#BringBackOurGirls: The Importance Of Making School Safe For Girls
When Nigerian extremist group Boko Haram kidnapped more than 200 schoolgirls last month in Northern Nigeria, both their government and the global community were shockingly slow to react. After tireless campaigning by parents of the schoolgirls and grassroots activists, outrage over this tragedy spread and the #BringBackOurGirls hashtag (started on Twitter by a Nigerian lawyer) was born.
Now leaders from Michelle Obama to Olivia Chow have been photographed holding up the words you see in the photo of Malala Yousufzai above, international forces are starting to take action. The U.S. has sent in a team of experts, as have Britain and France. Canada has offered to surveillance assistance (with some conditions).
As their kidnappers threaten to sell them off as “wives,” the horror of their plight magnifies. Other than keeping up the conversation, how can we help? We spoke with representatives from Plan Canada, the organization that runs the Because I Am a Girl initiative, about the vulnerability of young women in developing countries and the importance of continued support for female education.
What made these kidnapped girls so vulnerable?
There are many factors that impede girls’ right to learn in a safe environment, including conflict or disaster occurring in and around their communities, poverty, violence, and gender-based discrimination. Research data has shown that girls more often experience violence and sexual abuse in and around school; are forced into child marriage and early pregnancy; and are made to carry the burden of household/domestic chores rather than going to school or doing homework.
Is Nigeria the only place where this is happening? Is this kidnapping new?
Regretfully, it is not. Girls face the threat of violence simply for going to school in many parts of the world on a daily basis. The abduction case in Nigeria is an extreme case because of the catastrophic number of girls involved, but similar acts occur every day.
Globally there are still 65 million girls out of primary and secondary school according to recent Plan research and other global reports. And violence is often at the root of the problem. Research shows that parents will often keep their daughters out of school for fear of violence, which takes on many forms and includes acts of sexual, physical, or psychological nature.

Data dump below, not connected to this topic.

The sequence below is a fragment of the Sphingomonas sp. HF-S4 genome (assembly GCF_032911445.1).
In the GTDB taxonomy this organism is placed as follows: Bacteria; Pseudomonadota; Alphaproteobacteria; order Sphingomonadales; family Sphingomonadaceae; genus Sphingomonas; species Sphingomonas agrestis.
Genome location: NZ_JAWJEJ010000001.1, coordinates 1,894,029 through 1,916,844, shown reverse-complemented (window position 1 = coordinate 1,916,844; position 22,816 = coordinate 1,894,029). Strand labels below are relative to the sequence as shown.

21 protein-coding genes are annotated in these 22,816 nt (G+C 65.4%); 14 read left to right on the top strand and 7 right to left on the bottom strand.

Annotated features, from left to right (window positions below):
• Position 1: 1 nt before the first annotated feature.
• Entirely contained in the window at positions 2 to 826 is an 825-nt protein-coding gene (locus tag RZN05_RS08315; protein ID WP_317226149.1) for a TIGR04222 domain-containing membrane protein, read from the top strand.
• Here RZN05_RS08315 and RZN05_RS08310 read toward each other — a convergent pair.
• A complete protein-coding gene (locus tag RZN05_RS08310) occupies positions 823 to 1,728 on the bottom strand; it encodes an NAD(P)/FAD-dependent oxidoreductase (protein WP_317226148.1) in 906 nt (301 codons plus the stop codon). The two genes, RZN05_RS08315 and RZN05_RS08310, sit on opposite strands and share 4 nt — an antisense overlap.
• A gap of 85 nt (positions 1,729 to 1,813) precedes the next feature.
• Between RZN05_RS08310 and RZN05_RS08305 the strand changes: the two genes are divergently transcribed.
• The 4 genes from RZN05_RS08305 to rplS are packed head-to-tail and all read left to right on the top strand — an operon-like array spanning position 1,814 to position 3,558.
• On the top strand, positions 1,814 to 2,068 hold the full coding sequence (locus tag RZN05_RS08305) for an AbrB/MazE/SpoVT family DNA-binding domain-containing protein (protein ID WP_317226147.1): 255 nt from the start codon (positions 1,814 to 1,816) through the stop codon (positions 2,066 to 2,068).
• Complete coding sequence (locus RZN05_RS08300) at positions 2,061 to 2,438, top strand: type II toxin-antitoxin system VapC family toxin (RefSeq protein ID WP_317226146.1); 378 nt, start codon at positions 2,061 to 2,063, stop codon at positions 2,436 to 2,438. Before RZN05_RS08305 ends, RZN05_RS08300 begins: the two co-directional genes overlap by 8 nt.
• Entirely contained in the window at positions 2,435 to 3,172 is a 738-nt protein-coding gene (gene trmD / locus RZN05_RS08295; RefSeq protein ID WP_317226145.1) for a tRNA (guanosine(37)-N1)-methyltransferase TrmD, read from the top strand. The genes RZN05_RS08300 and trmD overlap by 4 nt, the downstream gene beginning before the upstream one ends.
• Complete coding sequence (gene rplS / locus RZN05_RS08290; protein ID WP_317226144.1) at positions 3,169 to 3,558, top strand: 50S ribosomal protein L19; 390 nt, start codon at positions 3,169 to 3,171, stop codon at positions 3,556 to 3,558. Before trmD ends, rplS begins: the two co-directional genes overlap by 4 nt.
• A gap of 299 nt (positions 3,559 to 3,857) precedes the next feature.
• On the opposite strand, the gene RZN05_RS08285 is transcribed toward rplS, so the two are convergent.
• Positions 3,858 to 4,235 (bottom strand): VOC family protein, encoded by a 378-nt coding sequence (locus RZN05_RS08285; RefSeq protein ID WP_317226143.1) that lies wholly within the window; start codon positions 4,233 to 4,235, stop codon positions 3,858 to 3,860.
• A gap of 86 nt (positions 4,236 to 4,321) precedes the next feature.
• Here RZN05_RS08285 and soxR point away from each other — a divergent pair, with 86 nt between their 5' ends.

Plan Canada, through our Because I am a Girl initiative, works to see that girls get the investment they deserve in order to claim their rights for a better future, including the right to quality education. Our research and on-the-ground experience has shown that this fundamental human right is too often denied, especially to girls.
What can we do to help?
While the daily acts of violence perpetrated against girls rarely make it into the headlines, it is encouraging to see that this particular case is garnering the attention it deserves from world leaders and the public alike.
The safety, security and protection of girls around the world is of utmost importance to Plan. As a child rights organization, and an organization that promotes and supports the human rights of girls through our Because I am a Girl initiative, we are extremely concerned for the welfare of the girls who’ve been abducted in Nigeria and support the global call for their immediate release. We believe that governments, donors and the humanitarian community have a duty to protect adolescent girls and our thoughts and solidarity are with these missing girls, their families and friends.
We also encourage people to add their voice of support through social media channels by using the hashtag #BringBackOurGirls. More broadly, Canadians can also play a role in the effort to end violence against girls in and around schools. Plan Canada’s Because I am a Girl initiative has been mobilizing Canadians on girls’ rights both here and abroad and we know the difference individuals can make. Learn more at www.becauseiamagirl.ca.